Senate bill to increase oil and gas bond gains initial approval

By Gregory Nickerson
— February 20, 2014
A pumpjack in the Lander Field. (Michael C. Rygel photo via Wikimedia Commons — click to enlarge)

The Wyoming Senate has given initial approval to a bill to increase the bond required for oil and gas operators to gain entry to private land. Currently, developers must file a bond of $2,000 per well pad with the Oil and Gas Conservation Commission to enter private property without the owner’s permission. Senate File 83, introduced by Sen. Jim Anderson (R-Glenrock), would increase the bond amount to $10,000.

Proponents of the bill said it is needed in order to provide greater protection to private landowners in split-estate situations — where one person owns the surface estate but doesn’t own the mineral estate below. In some cases, developers prefer paying the $2,000 bond rather than negotiate a land use agreement with the surface owner. Sen. John Schiffer (R-Kaycee) said the higher bond would create a motivation for operators to negotiate with the landowner rather than opt to pay the bond.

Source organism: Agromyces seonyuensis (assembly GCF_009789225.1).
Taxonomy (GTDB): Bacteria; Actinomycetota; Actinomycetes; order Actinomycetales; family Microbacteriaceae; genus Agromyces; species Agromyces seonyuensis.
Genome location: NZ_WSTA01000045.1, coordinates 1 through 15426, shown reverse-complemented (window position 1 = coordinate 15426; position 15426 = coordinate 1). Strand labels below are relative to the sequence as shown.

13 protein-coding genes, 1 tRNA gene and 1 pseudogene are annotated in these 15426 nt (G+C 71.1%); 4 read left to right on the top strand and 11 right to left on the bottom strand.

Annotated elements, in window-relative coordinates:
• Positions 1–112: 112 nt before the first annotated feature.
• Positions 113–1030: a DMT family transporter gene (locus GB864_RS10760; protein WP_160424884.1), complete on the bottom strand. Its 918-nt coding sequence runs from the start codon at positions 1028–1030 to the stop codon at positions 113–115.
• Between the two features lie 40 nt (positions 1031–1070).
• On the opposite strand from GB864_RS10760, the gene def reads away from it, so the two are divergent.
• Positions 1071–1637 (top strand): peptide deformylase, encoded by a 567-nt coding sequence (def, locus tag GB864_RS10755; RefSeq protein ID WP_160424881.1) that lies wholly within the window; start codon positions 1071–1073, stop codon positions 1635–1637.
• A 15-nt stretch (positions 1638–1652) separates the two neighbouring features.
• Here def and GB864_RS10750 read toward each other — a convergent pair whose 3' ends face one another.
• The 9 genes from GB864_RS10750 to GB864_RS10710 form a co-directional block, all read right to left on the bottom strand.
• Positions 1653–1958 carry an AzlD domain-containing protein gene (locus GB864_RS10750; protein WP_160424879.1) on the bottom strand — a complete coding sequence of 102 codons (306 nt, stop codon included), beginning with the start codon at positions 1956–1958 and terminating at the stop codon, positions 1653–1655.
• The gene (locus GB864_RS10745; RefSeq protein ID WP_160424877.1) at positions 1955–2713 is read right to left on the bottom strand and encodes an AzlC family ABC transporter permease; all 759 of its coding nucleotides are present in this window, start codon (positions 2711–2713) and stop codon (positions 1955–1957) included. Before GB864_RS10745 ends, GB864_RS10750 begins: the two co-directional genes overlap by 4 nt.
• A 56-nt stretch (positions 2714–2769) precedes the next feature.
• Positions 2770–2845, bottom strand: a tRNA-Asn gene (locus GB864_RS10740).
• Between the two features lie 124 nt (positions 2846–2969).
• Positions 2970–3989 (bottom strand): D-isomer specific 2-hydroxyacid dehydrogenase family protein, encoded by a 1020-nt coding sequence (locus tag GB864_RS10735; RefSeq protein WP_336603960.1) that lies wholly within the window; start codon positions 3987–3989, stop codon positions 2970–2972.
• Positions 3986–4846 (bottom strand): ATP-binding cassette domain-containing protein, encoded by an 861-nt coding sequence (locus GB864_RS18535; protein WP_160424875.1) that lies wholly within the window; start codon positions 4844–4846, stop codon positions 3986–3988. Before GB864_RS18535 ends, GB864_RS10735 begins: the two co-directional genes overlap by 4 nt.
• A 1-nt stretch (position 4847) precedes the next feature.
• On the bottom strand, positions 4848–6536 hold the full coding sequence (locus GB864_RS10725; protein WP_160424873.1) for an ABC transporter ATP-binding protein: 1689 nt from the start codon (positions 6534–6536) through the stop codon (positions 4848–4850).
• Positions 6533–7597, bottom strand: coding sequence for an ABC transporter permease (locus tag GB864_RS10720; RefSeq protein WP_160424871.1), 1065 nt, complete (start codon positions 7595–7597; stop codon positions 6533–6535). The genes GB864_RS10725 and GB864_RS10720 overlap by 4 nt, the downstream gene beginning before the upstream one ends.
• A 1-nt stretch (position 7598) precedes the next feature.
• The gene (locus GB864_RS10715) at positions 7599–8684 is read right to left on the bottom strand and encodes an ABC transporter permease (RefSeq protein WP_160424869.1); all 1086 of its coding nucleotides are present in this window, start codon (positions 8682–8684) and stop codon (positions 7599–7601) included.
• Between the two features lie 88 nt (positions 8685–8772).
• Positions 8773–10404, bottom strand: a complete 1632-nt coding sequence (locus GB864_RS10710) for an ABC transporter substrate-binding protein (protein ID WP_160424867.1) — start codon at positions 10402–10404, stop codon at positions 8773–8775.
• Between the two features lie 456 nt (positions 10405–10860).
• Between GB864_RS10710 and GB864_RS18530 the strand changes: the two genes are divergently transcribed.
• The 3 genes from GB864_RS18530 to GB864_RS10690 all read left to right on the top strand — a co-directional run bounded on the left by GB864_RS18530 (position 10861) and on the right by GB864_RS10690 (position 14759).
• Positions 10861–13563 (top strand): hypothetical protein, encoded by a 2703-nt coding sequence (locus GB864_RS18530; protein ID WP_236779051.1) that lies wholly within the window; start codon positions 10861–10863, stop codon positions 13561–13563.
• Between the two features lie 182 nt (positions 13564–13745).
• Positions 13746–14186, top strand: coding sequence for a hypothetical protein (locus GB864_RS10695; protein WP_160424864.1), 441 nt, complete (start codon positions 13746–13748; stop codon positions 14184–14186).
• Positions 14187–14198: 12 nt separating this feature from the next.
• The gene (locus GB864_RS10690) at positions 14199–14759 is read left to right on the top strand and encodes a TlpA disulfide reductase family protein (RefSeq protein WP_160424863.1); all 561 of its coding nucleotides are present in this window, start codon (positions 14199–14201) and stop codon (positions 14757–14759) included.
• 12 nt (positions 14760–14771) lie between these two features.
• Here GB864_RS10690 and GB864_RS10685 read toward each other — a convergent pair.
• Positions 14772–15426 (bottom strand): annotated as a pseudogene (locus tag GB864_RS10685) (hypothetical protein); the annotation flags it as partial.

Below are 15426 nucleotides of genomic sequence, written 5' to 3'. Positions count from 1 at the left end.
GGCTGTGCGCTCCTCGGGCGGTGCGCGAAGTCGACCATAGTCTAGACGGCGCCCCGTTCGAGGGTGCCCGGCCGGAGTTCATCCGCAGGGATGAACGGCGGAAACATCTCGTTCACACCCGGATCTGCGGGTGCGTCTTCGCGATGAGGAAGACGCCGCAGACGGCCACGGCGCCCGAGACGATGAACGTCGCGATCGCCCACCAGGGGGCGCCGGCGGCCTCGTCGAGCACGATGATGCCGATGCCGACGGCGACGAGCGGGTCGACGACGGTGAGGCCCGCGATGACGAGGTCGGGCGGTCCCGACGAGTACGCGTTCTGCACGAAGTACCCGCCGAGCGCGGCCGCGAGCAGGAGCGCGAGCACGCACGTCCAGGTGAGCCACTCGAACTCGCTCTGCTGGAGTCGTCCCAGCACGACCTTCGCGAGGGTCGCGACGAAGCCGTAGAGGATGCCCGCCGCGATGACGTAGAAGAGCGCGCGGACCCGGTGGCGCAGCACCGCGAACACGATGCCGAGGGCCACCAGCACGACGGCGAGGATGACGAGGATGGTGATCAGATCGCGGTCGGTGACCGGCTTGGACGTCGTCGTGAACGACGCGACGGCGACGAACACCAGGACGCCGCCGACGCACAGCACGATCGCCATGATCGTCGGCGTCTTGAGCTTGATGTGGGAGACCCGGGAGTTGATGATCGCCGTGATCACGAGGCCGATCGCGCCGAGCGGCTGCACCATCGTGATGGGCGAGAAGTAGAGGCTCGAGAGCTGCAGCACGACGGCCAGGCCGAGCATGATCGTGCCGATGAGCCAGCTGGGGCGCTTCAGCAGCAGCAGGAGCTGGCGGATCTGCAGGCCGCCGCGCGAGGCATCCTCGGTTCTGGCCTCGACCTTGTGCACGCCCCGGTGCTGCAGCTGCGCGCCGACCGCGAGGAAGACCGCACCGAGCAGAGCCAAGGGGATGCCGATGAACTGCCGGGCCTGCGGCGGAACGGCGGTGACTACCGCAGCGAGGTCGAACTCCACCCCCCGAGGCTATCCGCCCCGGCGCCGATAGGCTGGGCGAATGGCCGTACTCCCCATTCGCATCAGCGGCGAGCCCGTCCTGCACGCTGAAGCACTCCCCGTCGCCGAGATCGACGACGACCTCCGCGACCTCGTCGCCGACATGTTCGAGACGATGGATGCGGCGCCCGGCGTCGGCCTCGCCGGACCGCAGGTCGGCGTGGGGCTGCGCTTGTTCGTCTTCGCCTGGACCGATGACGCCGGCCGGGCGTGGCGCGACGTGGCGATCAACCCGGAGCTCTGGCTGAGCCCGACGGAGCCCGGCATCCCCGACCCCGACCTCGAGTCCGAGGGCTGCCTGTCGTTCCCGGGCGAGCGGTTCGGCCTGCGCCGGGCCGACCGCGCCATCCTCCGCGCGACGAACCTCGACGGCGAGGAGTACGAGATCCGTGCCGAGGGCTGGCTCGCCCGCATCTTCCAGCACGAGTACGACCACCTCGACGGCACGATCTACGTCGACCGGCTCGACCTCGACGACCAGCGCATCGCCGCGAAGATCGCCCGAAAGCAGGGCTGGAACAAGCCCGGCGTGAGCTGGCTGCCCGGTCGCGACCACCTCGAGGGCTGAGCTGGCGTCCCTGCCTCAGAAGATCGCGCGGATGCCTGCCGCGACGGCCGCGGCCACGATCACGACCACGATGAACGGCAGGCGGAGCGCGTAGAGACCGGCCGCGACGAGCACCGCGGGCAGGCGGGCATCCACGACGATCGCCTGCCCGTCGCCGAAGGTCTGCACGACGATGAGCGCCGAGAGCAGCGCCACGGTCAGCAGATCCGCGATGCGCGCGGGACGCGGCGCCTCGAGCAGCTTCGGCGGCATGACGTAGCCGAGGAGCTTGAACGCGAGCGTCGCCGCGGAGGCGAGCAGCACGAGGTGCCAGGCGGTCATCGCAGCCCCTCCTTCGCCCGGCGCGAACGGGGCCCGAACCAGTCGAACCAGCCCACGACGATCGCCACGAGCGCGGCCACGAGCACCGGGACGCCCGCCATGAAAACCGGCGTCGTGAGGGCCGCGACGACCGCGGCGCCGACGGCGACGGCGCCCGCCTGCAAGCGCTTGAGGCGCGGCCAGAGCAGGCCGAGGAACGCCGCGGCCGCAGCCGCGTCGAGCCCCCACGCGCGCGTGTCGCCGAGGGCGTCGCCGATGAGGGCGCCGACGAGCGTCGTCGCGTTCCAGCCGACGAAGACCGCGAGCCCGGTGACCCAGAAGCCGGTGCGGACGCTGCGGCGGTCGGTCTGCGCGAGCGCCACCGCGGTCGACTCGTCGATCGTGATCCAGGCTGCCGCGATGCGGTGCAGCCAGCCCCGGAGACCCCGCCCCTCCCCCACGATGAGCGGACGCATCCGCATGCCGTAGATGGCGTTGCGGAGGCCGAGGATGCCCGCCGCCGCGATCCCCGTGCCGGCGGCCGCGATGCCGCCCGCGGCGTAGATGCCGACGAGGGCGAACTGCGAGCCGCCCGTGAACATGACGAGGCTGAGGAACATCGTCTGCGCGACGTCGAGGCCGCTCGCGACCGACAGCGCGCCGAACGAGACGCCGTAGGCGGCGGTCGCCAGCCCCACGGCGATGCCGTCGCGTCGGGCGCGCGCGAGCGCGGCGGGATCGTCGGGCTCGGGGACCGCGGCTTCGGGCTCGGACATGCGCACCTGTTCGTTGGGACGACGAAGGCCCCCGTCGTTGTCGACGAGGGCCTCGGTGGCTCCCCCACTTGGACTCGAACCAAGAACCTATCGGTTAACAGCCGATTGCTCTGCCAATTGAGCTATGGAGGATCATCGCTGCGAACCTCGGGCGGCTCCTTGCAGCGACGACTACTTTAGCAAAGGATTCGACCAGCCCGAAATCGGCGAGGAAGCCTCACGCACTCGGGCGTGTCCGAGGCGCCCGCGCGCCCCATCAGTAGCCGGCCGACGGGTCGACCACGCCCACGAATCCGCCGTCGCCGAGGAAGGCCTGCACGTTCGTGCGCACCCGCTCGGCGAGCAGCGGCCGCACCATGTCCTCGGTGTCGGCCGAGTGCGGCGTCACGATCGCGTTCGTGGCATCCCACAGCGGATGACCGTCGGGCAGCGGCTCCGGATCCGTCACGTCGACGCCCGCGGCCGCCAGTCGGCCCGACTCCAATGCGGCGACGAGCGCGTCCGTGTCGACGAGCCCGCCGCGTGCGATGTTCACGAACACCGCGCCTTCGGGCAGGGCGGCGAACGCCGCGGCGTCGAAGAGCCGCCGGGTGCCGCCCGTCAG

Opponents said the bill increased the bond too much, and would create a burden for small operators. An amendment sponsored by Sen. Stan Cooper (R-Kemmerer) would increase the bond to $6,000 rather than $10,000.  The amendment failed with 10 votes in favor and 19 opposed.  

The bill then passed it’s first reading of the Senate. The measure must survive two more votes in the Senate before going to the House. 

(For background, read this update on the oil and gas bonding issue from February 12.)

— Gregory Nickerson is the government and policy reporter for WyoFile. He writes the Capitol Beat blog. Contact him at

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Gregory Nickerson

Gregory Nickerson worked as government and policy reporter for WyoFile from 2012-2015. He studied history at the University of Wyoming. Follow Greg on Twitter at @GregNickersonWY and on

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